Some beautiful bowling by Indian spinners ensured that their batsmen didn't have to chase much at Kochi.
It could have been less had Geraint Jones not played a gritty innings of 49 after wickets fell in quick succession.
Though both Harbhajan Singh and Powar bowled well, it was the part-time spin of Yuvraj and Sehwag which did the maximum damage.
How they fell:
Dravid continued to use spin as the primary weapon. And the move paid off.
Ian Blackwell (6) was trying to rebuild the innings with Jones who was batting quite well. But the left-hander was never able to score freely against anybody.
And eventually he fell, giving Sehwag the simplest return catch possible. Sehwag would strike once more, this time James Batty was lbw. England were 203/8.
And that was after Vikram Solanki had found a puzzle in Powar that he couldn't solve.
After spending a miserable time, he was finally bowled, with the ball, pitching way out side off, turned, as they say, a mile, beating his bat, pad before hitting the off stump.
A classic off-spinner's dismissal.
Fall of KP, Freddie:
Kevin Pietersen was not the one to relent. Even after losing Paul Collingwood to the athleticism of Yuvraj, he kept on sweeping the spinners.
Flintoff made a cautious start to his innings. Not that he was required to fire from the word go. Pietersen was doing that collecting fours and sixes as a boy would toys.
Dravid used his second 'power play' in the 29th over. Pietsersen and Flintoff's could not resist. In front of them were spinners. Let's hit them over the in-field, they must have told each other.
Once Flintoff did hit over mid-on. But when Pietersen (77 in 82 balls, 6 fours, 2 sixes) tried to pull Harbhajan, all he could manage was a top-edge beautifully taken by Yuvraj at square leg.
Yuvraj came to bowl the next over. Flintoff (12 in 21 balls, 2 fours) came down the wicket, but his shot could only travel to Dravid at short mid-wicket. Powerful blow!
End of partnership:
Two wickets down on a good batting wicket in the sixth over, not the kind of start Flintoff was hoping for.
But in came Pietersen looking to make amends for the failure of his mates in the top order.
Dancing down the wicket to the pacers, he was looking imposing enough to frighten the tall stands of this stadium. When Sreesanth bowled one short, he pulled, all the way to the crowd.
It was a breathtaking counterattack and Collingwood was giving him very good support.
The scoring rate was going higher and higher as Ajit Agarkar was also hammered. Dravid turned to Harbhajan and the off spinner didn't take long to find his rhythm, stopping the flow of runs.
Pietersen changed his game, picking up the singles, he eventually completed his half century. And it still came at a great strike rate.
Collingwood (36 in 48 balls, 4 fours) was witty with the bat. Using his feet to Harbhajan, Powar and Yuvraj, he was working the ball in the gaps. But this brilliant partnership was finally broken when Yuvraj dived to his left to take a one-handed catch off his own bowling.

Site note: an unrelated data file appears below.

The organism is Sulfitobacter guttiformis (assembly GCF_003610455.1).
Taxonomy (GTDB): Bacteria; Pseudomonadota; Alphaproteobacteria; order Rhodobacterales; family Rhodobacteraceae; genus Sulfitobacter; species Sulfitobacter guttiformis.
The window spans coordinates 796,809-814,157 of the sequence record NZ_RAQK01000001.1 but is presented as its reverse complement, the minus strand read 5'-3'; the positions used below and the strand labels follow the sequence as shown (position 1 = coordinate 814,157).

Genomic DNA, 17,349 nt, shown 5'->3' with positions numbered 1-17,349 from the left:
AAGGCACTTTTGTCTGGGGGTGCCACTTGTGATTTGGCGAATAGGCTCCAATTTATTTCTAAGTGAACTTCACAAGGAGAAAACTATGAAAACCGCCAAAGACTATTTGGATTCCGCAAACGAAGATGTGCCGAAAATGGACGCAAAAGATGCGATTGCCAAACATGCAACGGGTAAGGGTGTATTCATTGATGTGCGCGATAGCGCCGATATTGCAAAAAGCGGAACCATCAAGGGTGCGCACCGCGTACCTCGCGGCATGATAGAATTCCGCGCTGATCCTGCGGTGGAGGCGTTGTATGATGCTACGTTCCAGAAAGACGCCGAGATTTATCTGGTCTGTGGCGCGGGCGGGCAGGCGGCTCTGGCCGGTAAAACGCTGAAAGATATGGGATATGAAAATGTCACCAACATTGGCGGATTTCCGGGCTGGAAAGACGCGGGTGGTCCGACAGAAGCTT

Early wickets for India:
Pathan's first over was harmless. Harmless, for India, harmless for England!
He only conceded two runs, but Andrew Strauss too never looked like giving a chance. The ball moved too much away from him. He left them alone, barring one which he played in between mid-wicket and mid on to get off the mark.
Sreesanth's first over was a busy over. The bowler was busy, trying everything to get the swing and length right. The crowd was busy cheering the local boy playing for India on home ground.
Matthew Prior was busy trying to answer Sreesanth's queries, but still he was squared up by one which was angled in and then moved away and the batsman could only see the ball disappearing with all the tricks of a runaway thief on its way to Dhoni.
But as has been the case in the recent times, it was Pathan who brought the first cheers from the Indians, Indians on the field and Indians off it.
After bowling the ones that moved away from Strauss, his in-coming ball had him leg before. England lost their first wicket at 10. And again, Pathan got an early wicket for India.
Three overs later, Sreesanth got the reward for his niggling line when Prior was caught behind.
England win toss:
Flintoff won the toss and elected to bat, seeking to exploit the good batting conditions of the Nehru Stadium on Thursday.
Kevin Pietersen, after missing the Goa ODI, made a return to the team. For India, S Sreesanth, the local boy, came in place of Munaf Patel.
The teams (from):
India: Rahul Dravid (captain), Virender Sehwag, Yuvraj Singh, Mohd Kaif, Suresh Raina, Mahendra Singh Dhoni (wk), Irfan Pathan, Harbhajan Singh, Ramesh Powar, S Sreesanth, Ajit Agarkar.
England: A Strauss, M Prior, I Blackwell, K Pietersen, A Flintoff, P Collingwood, V Solanki, G Jones, M Hoggard, G Batty, J Anderson.
First Published: Apr 06, 2006 08:33 IST